Ice

What is Wrong With This Ice?!

November 10, 2005 Revised Feb. 2013

More than one of you and one of you more than once has said to me, “There’s something wrong with this ice.” This is bad news but believe it or not, it’s also good news. Let’s start with the good news. If you’re actually expecting the rocks to do something before you let them go, then it means that you’ve actually put some thought into what the rock should do. It means you’re actually trying to read the ice and that’s good!

Learning to read ice takes a long time and many curlers never really get the full hang of it. As a skip, I consider it one of my major “areas for improvement”. (That’s my encouraging way of saying I have a problem with it…) To be proficient as an ice reader, you have to concentrate, be observant, have a decent memory and have an open mind. I’ll explain.

First, when I say, “read the ice” what do I mean? Reading the ice means figuring out how much rocks will curl with a given weight anywhere on your sheet and remembering it! It’s like making a map of the sheet in your mind only instead of hills and valleys you have to “see” where rocks will curl and where they may not. Every player on the team needs to do this to some extent; it’s not just a job for your skip. (Trust me, we’ll never admit it but we skips need all the help we can get…) Ideally, you watch every stone thrown on your sheet, remember the weight, path and curl.

In reality however, only the skips get to do this. As a sweeper you can’t very well stand behind your own teams rocks and assess how they’re curling. So, what do you do? You watch the other half of the stones thrown in your game, namely those thrown by your opponents. Unless you’re getting ready to throw your own rock you should get into a position where you can get in behind (yes, not in front…) of your opponent after she releases her stone. From there you have an ideal view of the stone as it makes its merry way along. A couple of things to remember when you’re doing this, don’t get in the way of the thrower in any way. Wait until they have passed you by and then quietly get in behind them.  The best thing to do is wait until they have released the rock before moving at all. If you’re in a good position you’ll see the shot well enough if you wait until the release to get in behind it. What do you look for now that you have this great view? First thing, what is the line? What path was the stone on when the player released it? This is the first important piece of information to note. Don’t worry too much about where the skip is holding the broom. To be perfectly honest, when building your mental map, the position of the skips broom doesn’t matter much. You’ll want to take note of it to see if the player you’re watching is hitting the broom but if you’re trying to read ice you need to think about where the rock is going, not where the skip wanted it to go!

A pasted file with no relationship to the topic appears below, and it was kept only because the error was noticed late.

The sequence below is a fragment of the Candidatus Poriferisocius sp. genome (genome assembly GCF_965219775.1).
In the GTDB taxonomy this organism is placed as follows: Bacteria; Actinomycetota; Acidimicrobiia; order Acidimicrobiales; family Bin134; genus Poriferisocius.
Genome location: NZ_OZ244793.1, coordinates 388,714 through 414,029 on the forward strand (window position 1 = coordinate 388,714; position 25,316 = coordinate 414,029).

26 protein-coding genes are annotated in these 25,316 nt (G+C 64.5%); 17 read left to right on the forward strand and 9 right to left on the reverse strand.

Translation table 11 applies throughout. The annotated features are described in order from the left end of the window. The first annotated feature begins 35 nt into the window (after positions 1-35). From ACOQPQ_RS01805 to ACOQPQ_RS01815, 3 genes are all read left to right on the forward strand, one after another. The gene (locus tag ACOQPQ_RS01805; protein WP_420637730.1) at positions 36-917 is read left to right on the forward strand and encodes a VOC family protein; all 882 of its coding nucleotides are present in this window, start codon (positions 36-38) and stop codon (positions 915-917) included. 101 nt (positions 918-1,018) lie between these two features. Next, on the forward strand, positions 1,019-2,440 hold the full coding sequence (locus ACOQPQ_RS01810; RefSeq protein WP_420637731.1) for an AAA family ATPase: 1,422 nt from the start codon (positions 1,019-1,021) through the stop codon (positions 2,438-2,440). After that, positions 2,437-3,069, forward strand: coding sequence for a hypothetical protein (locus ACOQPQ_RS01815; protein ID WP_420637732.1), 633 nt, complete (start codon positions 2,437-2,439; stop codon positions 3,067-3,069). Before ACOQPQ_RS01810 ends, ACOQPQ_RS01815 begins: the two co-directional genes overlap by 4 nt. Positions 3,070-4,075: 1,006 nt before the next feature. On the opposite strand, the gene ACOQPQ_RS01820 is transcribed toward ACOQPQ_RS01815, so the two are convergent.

There is an old story about Ed Werenich. It was said that there were times during play when he would signal his team in a particular way (like tugging on his ear) to indicate that they should throw at one of his feet instead of the broom. If the opposing skip and team were watching where he put his broom then this would cause utter confusion because if they used the same ice then they would get completely different results. To the opponents, Ed’s team was missing the broom every time but somehow making all the shots. Of course Ed would throw up his hands in apparent frustration with each shot that “missed the broom” by a foot just to further confuse his opponents. Now, if the other team was wise enough to actually watch the rock and its path and forget about the broom then none of this worked. I’m not sure any of that is true but it’s still a fun story and shows why watching the other teams skip isn’t only not helpful but could be confusing!

So, I said you needed a few things to be good at reading ice. First, why do you need good concentration? Curling rocks move in many different ways. Shots have to be watched from beginning to end to see what’s really going on with them. For instance, rocks may curl right away then straighten out, they may stay straight then curl right at the end, they may not curl until they get inside the hog line or they may curl in the middle of the sheet and stay straight as they slow down. These are just a few of the different ways rocks can travel down the sheet. It’s important to watch the whole shot, not just the first or last bit because knowing the whole path of a rock down the sheet will help you decide when and if and when you need to sweep a stone. For instance, let’s say you’ve been concentrating on the shots and you know rocks stay straight for ¾ of the way down then curl right at the end. Now let’s say your skip asks your vice to for a draw shot around a guard. As a sweeper, you will know that if your vice (okay, let’s say my vice because, well, it happens a lot!) lets go of a rock and it starts to curl right away then you’re in for a big sweep! You know that the rock will stay straight for the first while and really bend at the end. It helps you anticipate what’s going to happen and in curling, if you can do that then you have a huge advantage already.

Often this “curl” point is referred to as the “break point” (curling term…not the Patrick Swayze movie…).  Knowing where the break point is (the place on the sheet where the majority of the curl begins) allows you as a skip to sweep early if the shot coming is narrow, or leave it off if the shot is a bit wide.  Find the break point.  Watch the break point.  Watch to make sure the break point doesn’t change throughout the game.